Saturday, June 6, 2009
Pelasgian Air Cavalry?
"At the temple of Seti I in the ancient city of Abydos, part of the plaster overhang crumbled, revealing some most remarkable underlying hieroglyphs. This is a very unusual frieze depicting what appear to be modern machines. This photograph is discussed on the internet, and shows what appear to be a helicopter in the upper left, a submarine in the upper right, a flying disc in the middle (right) and a plane in the lower right. These photographs and glyphs reveal that the Egyptian civilisation was far more mysterious than we have been led to believe." -- M.M. El-Gamili, archaeologist, et al., 1999
El-Gamili, M.M., et al., Geoelectric Resistance Scanning on Parts of Abydos Cemetery Region Sohag Governorate Upper Egypt, Archaeology Prospection, Volume 6, Pages 225-239, 1999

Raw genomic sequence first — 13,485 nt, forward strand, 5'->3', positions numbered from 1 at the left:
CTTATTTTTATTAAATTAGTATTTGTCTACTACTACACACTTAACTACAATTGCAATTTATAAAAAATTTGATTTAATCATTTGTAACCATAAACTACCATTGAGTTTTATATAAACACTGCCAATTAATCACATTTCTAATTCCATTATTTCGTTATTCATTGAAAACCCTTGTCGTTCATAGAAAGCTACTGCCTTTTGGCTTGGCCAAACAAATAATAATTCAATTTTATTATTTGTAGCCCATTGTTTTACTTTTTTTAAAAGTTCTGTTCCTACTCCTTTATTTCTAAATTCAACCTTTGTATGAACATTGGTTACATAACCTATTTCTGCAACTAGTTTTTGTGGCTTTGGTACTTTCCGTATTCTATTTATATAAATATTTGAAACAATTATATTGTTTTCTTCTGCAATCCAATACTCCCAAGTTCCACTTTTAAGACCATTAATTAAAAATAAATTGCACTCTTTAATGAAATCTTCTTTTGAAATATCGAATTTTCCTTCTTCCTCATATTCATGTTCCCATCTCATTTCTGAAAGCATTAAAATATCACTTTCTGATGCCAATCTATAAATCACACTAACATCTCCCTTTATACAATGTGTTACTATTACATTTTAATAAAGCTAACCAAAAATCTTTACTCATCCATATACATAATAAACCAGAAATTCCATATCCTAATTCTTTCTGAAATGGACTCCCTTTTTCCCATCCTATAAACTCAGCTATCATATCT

"For these histories tell of a mighty power which unprovoked made an expedition against the whole of Europe and Asia, and to which your city put an end. This power came forth out of the Atlantic Ocean, for in those days the Atlantic was navigable; and there was an island situated in front of the straits which are by you called the Pillars of Heracles; the island was larger than Libya and Asia put together, and was the way to other islands, and from these you might pass to the whole of the opposite continent which surrounded the true ocean; for this sea which is within the Straits of Heracles is only a harbour, having a narrow entrance, but that other is a real sea, and the surrounding land may be most truly called a boundless continent. Now in this island of Atlantis there was a great and wonderful empire which had rule over the whole island and several others, and over parts of the continent, and, furthermore, the men of Atlantis had subjected the parts of Libya within the columns of Heracles as far as Egypt, and of Europe as far as Tyrrhenia. This vast power, gathered into one, endeavoured to subdue at a blow our country and yours and the whole of the region within the straits...." -- Sonchis of Sais, priest, ~594 B.C.